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Alice's Journey Beyond the Moon

"annotated and edited" by by RJ Carter illustrated by Lucy Wright

(Telos, £6.99, 91 pages, paperback, also available in deluxe, signed and numbered hardback edition priced £30.00 published August 2004.)

Review by John Toon

Fictional accounts of Alice's Third Adventure are not exactly hard to come by, and the great variety of style and content available cover scanmeans that we can pick and choose to please ourselves. There are faithful homages for the traditionalists and promiscuous reimaginings for the neophiles. So, just to get this out in the open, I'm a neophile, and Alice's Journey Beyond the Moon is one for the traditionalists. It's so traditional, it's rather preciously presented as Lewis Carroll's lost manuscript "annotated and edited by RJ Carter". It's so traditional, Carter acknowledges the help of a member of the Lewis Carroll Society in ironing out "temporal anomalies" in his text, which I take to mean biographical details.

Biographical what? You heard. This is where Alice's Journey distinguishes itself from its peers--in the depth of its research. The text is peppered with covert references to events in the lives of Carroll and his muse, Alice Liddell, even to the tiniest trivia. Yes, it's a very clever homage. But like too many deeply researched books, Alice's Journey trumpets its cleverness in bragging displays of erudition that detract from the story itself. Perhaps it's Carter's intention specifically to mimic the annotated editions of Carroll's works, who knows? And granted, the alternative would have been to have only the scholars in the audience notice the sly nods and in-jokes. But isn't this just as bad--a game for scholars that then tries to explain the joke? A footnote on every page painfully detailing some throwaway phrase you ought to recognise, boy, if you'd only done your homework?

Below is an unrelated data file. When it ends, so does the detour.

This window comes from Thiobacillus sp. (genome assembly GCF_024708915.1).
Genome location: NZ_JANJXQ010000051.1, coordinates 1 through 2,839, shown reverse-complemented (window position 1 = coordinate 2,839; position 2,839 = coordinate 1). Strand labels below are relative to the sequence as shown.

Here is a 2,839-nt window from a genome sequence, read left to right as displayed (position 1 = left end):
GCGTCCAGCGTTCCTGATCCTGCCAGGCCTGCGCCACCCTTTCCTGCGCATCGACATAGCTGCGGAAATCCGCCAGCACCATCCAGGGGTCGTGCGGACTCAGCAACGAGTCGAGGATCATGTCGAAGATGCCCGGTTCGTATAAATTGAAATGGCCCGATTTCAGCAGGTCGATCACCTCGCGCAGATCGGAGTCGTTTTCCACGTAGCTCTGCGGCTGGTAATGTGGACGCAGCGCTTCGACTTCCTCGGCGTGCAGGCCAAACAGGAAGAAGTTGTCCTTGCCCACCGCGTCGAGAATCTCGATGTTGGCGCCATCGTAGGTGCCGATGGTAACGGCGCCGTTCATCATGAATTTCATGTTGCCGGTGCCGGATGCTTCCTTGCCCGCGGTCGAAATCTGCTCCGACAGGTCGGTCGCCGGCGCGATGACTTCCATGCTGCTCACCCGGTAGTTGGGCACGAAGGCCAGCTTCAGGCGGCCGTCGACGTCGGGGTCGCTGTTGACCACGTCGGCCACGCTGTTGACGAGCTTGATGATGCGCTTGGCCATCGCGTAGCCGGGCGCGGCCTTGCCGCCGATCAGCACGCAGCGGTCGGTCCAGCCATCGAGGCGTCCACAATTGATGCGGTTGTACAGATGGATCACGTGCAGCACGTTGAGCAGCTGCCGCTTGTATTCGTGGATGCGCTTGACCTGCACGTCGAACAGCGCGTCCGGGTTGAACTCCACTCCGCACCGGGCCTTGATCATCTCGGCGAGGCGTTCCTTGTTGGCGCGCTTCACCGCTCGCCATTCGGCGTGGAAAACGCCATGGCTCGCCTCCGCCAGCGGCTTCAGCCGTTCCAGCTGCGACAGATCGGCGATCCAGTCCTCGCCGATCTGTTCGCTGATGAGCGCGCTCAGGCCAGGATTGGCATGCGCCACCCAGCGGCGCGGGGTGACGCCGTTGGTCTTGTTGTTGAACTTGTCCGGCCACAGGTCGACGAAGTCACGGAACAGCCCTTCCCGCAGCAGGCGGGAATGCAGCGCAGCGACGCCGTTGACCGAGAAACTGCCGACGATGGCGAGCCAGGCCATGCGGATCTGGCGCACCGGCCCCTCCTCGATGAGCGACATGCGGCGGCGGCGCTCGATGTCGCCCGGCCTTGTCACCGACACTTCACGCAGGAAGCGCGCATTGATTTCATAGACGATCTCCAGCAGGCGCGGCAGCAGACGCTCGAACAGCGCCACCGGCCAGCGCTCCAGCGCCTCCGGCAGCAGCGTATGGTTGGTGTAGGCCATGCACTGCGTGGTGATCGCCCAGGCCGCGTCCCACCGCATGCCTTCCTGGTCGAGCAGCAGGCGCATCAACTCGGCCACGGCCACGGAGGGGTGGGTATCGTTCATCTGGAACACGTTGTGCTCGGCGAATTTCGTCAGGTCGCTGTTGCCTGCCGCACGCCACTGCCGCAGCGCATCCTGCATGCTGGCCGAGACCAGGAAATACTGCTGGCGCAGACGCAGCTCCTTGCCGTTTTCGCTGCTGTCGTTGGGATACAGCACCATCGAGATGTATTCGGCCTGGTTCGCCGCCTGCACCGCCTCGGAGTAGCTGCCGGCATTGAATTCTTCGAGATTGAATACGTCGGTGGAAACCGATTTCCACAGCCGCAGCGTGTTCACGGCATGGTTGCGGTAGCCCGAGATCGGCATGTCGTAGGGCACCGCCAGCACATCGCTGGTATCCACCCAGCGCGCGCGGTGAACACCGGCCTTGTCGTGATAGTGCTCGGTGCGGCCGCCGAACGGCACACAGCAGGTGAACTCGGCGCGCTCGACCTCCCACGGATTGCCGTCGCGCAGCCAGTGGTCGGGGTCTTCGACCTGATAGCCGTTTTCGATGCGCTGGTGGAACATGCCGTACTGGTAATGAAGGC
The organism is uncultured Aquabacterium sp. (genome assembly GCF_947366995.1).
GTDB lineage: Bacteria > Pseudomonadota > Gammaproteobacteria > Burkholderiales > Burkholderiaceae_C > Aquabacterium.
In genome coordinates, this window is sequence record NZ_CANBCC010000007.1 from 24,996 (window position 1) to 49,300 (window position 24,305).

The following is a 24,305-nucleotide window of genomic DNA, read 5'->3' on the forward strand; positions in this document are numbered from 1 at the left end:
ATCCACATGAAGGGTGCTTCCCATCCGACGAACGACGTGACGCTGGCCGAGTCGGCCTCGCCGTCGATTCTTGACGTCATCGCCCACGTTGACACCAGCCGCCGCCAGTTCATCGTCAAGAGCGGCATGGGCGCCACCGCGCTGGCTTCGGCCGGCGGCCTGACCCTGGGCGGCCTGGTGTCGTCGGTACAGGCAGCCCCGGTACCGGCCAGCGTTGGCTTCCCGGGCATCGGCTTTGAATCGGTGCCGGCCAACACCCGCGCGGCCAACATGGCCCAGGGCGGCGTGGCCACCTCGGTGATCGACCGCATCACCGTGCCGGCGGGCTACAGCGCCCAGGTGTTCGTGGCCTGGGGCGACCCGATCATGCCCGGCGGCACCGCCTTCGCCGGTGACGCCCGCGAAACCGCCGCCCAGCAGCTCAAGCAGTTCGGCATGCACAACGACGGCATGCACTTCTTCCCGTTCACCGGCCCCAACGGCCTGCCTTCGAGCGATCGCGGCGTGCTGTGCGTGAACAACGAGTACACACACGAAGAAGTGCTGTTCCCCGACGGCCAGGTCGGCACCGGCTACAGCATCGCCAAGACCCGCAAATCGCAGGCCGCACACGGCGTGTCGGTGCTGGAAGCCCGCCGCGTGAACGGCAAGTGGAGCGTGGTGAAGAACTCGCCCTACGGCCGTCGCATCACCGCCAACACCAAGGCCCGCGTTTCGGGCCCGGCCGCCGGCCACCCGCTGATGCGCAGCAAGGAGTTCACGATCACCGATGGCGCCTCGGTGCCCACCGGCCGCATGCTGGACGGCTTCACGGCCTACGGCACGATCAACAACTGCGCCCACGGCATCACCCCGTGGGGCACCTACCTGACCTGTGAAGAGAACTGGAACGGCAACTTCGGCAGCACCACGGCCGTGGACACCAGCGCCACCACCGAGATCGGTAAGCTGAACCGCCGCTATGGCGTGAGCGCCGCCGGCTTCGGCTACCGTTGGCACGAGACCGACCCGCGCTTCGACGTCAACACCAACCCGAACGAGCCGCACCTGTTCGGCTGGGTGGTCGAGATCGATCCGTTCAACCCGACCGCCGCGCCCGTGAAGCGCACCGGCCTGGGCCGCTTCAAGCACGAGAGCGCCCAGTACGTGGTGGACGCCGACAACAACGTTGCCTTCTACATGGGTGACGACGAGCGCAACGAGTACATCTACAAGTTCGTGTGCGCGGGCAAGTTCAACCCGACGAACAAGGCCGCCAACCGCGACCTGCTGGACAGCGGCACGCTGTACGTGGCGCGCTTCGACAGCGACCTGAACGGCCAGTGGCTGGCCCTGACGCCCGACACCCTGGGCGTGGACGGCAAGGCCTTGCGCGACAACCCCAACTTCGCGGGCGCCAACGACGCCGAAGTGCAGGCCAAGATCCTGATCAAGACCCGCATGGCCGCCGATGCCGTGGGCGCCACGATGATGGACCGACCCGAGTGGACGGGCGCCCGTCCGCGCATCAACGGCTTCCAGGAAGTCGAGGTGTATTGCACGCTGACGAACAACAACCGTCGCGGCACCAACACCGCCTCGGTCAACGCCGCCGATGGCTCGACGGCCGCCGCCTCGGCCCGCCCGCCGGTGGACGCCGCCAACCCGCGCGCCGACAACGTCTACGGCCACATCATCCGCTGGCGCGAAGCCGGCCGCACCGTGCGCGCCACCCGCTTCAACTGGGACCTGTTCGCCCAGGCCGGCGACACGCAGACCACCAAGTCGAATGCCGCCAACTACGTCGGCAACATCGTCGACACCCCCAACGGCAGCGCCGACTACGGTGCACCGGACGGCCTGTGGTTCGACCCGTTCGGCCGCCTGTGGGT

The original tales, of course, can stand on their own merit irrespective of whether or not you notice the social, mathematical and game-related allusions. Shorn of its footnotes, Alice's Journey is something of a mixed bag. Characters of Carter's own creation are few but, on the whole, entertaining; better still are his Carrollian parodies of nineteenth century children's verse. On the downside, Carter seems compelled to shoehorn in as many characters from and gratuitous references to Alice's Adventures in Wonderland and Through the Looking Glass as he possibly can, to the detriment of his own story. It soon becomes a tiring checklist which, coupled with the relentless in-your-face research dumping, kind of saps all the fun out of the enterprise. Credit must go to Lucy Wright's illustrations for their valiant effort to maintain some sort of levity during this otherwise cumbersome read.

In conclusion, ponderous. Alice's Journey should have striven, like its forebears and like many of its fellows, to entertain first and instruct second. I feel that Carter's done the opposite, and wrong-footed himself in doing so.


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